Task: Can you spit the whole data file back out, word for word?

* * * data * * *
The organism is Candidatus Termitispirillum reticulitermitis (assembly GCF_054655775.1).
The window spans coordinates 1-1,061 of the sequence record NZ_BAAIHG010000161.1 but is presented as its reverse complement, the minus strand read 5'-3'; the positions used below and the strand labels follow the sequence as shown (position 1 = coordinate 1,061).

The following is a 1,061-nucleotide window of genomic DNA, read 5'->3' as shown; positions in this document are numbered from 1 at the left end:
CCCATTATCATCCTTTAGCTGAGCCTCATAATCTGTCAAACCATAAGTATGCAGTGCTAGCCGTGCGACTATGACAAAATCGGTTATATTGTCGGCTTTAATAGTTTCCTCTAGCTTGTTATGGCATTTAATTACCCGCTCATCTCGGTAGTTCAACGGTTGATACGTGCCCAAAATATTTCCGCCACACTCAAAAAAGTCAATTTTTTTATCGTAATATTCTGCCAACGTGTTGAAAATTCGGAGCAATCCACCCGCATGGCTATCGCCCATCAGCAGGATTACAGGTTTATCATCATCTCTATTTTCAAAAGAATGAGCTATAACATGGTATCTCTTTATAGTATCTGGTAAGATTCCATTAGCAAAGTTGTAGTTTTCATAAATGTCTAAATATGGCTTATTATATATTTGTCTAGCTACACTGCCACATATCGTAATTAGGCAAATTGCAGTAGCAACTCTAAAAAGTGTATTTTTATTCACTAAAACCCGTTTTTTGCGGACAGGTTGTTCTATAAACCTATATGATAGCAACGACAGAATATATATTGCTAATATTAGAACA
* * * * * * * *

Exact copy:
The organism is Candidatus Termitispirillum reticulitermitis (assembly GCF_054655775.1).
The window spans coordinates 1-1,061 of the sequence record NZ_BAAIHG010000161.1 but is presented as its reverse complement, the minus strand read 5'-3'; the positions used below and the strand labels follow the sequence as shown (position 1 = coordinate 1,061).

The following is a 1,061-nucleotide window of genomic DNA, read 5'->3' as shown; positions in this document are numbered from 1 at the left end:
CCCATTATCATCCTTTAGCTGAGCCTCATAATCTGTCAAACCATAAGTATGCAGTGCTAGCCGTGCGACTATGACAAAATCGGTTATATTGTCGGCTTTAATAGTTTCCTCTAGCTTGTTATGGCATTTAATTACCCGCTCATCTCGGTAGTTCAACGGTTGATACGTGCCCAAAATATTTCCGCCACACTCAAAAAAGTCAATTTTTTTATCGTAATATTCTGCCAACGTGTTGAAAATTCGGAGCAATCCACCCGCATGGCTATCGCCCATCAGCAGGATTACAGGTTTATCATCATCTCTATTTTCAAAAGAATGAGCTATAACATGGTATCTCTTTATAGTATCTGGTAAGATTCCATTAGCAAAGTTGTAGTTTTCATAAATGTCTAAATATGGCTTATTATATATTTGTCTAGCTACACTGCCACATATCGTAATTAGGCAAATTGCAGTAGCAACTCTAAAAAGTGTATTTTTATTCACTAAAACCCGTTTTTTGCGGACAGGTTGTTCTATAAACCTATATGATAGCAACGACAGAATATATATTGCTAATATTAGAACA